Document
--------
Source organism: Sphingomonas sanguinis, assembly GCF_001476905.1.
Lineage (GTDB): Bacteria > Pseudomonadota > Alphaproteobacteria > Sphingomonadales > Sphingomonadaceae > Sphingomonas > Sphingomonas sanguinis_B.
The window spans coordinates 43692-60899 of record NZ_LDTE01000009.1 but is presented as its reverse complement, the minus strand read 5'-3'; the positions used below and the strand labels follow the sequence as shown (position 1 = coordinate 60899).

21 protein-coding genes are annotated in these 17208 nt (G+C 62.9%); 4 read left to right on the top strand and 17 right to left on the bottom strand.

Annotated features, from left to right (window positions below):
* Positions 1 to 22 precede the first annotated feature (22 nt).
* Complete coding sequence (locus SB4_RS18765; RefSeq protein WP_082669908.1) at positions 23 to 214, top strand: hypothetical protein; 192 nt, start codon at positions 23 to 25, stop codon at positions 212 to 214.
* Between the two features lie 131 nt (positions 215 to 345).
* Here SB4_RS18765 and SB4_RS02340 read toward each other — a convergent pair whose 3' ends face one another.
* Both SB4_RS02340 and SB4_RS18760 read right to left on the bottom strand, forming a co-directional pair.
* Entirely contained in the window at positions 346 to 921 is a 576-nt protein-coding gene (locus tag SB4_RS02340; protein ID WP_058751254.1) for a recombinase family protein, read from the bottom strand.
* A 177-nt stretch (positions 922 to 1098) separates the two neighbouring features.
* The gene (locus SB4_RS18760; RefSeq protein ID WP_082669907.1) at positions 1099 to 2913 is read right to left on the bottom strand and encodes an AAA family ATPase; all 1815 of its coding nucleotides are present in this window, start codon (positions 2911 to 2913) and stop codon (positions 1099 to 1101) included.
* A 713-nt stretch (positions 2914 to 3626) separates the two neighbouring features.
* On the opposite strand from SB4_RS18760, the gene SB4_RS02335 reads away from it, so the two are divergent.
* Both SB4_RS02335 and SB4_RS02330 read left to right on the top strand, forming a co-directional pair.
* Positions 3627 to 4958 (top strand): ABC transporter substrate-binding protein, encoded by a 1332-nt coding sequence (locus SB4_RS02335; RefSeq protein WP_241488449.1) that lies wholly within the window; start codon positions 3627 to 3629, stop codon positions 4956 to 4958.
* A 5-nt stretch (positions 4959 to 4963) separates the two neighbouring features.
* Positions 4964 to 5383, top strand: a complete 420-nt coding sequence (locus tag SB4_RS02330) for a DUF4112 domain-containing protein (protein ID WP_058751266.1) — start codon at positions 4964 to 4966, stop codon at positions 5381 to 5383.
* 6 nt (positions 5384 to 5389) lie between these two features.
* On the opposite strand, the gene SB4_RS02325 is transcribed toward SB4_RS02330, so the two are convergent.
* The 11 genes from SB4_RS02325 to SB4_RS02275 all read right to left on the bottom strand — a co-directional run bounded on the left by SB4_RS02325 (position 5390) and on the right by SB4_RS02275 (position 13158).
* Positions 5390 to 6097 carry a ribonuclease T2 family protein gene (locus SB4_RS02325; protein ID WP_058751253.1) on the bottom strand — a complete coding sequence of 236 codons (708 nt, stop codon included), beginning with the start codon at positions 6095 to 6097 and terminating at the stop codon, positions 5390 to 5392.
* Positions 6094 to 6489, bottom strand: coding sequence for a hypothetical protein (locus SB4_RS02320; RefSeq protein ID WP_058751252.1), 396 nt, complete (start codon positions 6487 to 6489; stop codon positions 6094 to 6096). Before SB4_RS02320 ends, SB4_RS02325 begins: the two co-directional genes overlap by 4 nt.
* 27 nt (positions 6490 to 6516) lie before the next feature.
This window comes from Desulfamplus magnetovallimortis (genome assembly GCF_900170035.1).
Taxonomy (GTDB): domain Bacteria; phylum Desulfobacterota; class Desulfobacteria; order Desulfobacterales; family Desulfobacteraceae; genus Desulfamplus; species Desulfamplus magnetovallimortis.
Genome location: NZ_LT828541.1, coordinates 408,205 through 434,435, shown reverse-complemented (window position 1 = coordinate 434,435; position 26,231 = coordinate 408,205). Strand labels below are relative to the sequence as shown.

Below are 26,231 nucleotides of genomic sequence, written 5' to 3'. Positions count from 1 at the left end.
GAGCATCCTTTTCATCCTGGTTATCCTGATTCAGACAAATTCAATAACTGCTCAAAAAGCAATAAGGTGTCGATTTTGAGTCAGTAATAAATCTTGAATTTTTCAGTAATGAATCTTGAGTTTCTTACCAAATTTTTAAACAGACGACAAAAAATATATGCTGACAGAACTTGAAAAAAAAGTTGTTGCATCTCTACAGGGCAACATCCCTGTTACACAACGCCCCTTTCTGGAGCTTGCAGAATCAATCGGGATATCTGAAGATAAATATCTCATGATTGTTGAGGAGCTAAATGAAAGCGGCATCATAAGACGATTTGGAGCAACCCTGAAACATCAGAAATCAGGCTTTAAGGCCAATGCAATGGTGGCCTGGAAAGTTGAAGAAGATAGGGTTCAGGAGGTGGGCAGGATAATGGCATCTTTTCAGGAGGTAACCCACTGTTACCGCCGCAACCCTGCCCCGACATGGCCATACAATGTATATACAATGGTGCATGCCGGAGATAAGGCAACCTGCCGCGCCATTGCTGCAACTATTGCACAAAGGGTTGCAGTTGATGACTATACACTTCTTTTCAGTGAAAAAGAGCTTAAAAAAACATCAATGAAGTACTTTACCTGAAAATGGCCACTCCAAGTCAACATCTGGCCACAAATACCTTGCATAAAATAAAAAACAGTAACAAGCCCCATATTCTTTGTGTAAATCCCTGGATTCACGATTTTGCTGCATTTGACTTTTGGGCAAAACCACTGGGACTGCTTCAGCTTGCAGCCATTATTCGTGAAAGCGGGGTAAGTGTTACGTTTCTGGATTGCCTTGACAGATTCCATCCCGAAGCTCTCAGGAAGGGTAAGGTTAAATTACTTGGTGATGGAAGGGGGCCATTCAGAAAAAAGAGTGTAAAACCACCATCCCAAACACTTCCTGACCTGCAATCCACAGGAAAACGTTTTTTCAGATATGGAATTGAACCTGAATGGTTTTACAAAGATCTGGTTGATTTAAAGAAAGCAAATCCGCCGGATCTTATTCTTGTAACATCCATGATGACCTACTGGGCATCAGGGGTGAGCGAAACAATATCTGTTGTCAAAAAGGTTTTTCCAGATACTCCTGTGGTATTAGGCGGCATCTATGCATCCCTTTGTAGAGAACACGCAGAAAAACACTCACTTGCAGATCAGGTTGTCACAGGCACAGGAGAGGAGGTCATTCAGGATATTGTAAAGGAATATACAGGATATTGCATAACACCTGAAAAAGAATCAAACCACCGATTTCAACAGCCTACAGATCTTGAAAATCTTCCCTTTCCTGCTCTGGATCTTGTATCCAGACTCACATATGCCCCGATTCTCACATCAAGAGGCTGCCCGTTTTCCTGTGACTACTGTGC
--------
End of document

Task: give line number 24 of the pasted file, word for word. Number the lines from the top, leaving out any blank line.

* Positions 6094 to 6489, bottom strand: coding sequence for a hypothetical protein (locus SB4_RS02320; RefSeq protein ID WP_058751252.1), 396 nt, complete (start codon positions 6487 to 6489; stop codon positions 6094 to 6096). Before SB4_RS02320 ends, SB4_RS02325 begins: the two co-directional genes overlap by 4 nt.